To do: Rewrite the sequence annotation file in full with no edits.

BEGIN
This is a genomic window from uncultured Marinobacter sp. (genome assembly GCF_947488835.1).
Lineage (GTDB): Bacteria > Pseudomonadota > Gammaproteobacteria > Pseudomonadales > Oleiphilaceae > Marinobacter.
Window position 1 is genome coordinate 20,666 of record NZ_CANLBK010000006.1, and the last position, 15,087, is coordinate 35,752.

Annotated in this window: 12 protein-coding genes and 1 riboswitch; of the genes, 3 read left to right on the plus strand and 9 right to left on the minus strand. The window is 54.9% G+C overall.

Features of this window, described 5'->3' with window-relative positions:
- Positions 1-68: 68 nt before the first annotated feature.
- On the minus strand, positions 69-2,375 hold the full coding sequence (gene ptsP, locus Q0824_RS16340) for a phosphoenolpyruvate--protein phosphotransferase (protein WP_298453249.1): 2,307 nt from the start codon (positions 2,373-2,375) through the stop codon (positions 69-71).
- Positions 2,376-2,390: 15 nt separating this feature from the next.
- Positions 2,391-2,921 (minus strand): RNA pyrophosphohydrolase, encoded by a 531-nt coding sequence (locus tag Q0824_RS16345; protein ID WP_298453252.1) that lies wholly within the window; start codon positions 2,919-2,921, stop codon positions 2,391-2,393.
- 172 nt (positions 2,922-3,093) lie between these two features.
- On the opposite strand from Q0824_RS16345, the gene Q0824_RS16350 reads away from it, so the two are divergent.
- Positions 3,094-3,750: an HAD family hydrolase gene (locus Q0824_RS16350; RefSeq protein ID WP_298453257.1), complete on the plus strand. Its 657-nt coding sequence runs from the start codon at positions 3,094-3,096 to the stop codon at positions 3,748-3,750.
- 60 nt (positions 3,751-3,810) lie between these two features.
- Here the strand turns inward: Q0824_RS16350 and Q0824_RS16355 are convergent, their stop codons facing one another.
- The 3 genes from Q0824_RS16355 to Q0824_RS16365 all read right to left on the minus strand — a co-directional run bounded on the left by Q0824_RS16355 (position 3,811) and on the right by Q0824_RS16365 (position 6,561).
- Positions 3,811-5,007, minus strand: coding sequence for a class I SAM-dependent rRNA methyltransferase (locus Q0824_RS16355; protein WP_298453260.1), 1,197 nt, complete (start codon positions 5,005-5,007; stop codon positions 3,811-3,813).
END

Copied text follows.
This is a genomic window from uncultured Marinobacter sp. (genome assembly GCF_947488835.1).
Lineage (GTDB): Bacteria > Pseudomonadota > Gammaproteobacteria > Pseudomonadales > Oleiphilaceae > Marinobacter.
Window position 1 is genome coordinate 20,666 of record NZ_CANLBK010000006.1, and the last position, 15,087, is coordinate 35,752.

Annotated in this window: 12 protein-coding genes and 1 riboswitch; of the genes, 3 read left to right on the plus strand and 9 right to left on the minus strand. The window is 54.9% G+C overall.

Features of this window, described 5'->3' with window-relative positions:
- Positions 1-68: 68 nt before the first annotated feature.
- On the minus strand, positions 69-2,375 hold the full coding sequence (gene ptsP, locus Q0824_RS16340) for a phosphoenolpyruvate--protein phosphotransferase (protein WP_298453249.1): 2,307 nt from the start codon (positions 2,373-2,375) through the stop codon (positions 69-71).
- Positions 2,376-2,390: 15 nt separating this feature from the next.
- Positions 2,391-2,921 (minus strand): RNA pyrophosphohydrolase, encoded by a 531-nt coding sequence (locus tag Q0824_RS16345; protein ID WP_298453252.1) that lies wholly within the window; start codon positions 2,919-2,921, stop codon positions 2,391-2,393.
- 172 nt (positions 2,922-3,093) lie between these two features.
- On the opposite strand from Q0824_RS16345, the gene Q0824_RS16350 reads away from it, so the two are divergent.
- Positions 3,094-3,750: an HAD family hydrolase gene (locus Q0824_RS16350; RefSeq protein ID WP_298453257.1), complete on the plus strand. Its 657-nt coding sequence runs from the start codon at positions 3,094-3,096 to the stop codon at positions 3,748-3,750.
- 60 nt (positions 3,751-3,810) lie between these two features.
- Here the strand turns inward: Q0824_RS16350 and Q0824_RS16355 are convergent, their stop codons facing one another.
- The 3 genes from Q0824_RS16355 to Q0824_RS16365 all read right to left on the minus strand — a co-directional run bounded on the left by Q0824_RS16355 (position 3,811) and on the right by Q0824_RS16365 (position 6,561).
- Positions 3,811-5,007, minus strand: coding sequence for a class I SAM-dependent rRNA methyltransferase (locus Q0824_RS16355; protein WP_298453260.1), 1,197 nt, complete (start codon positions 5,005-5,007; stop codon positions 3,811-3,813).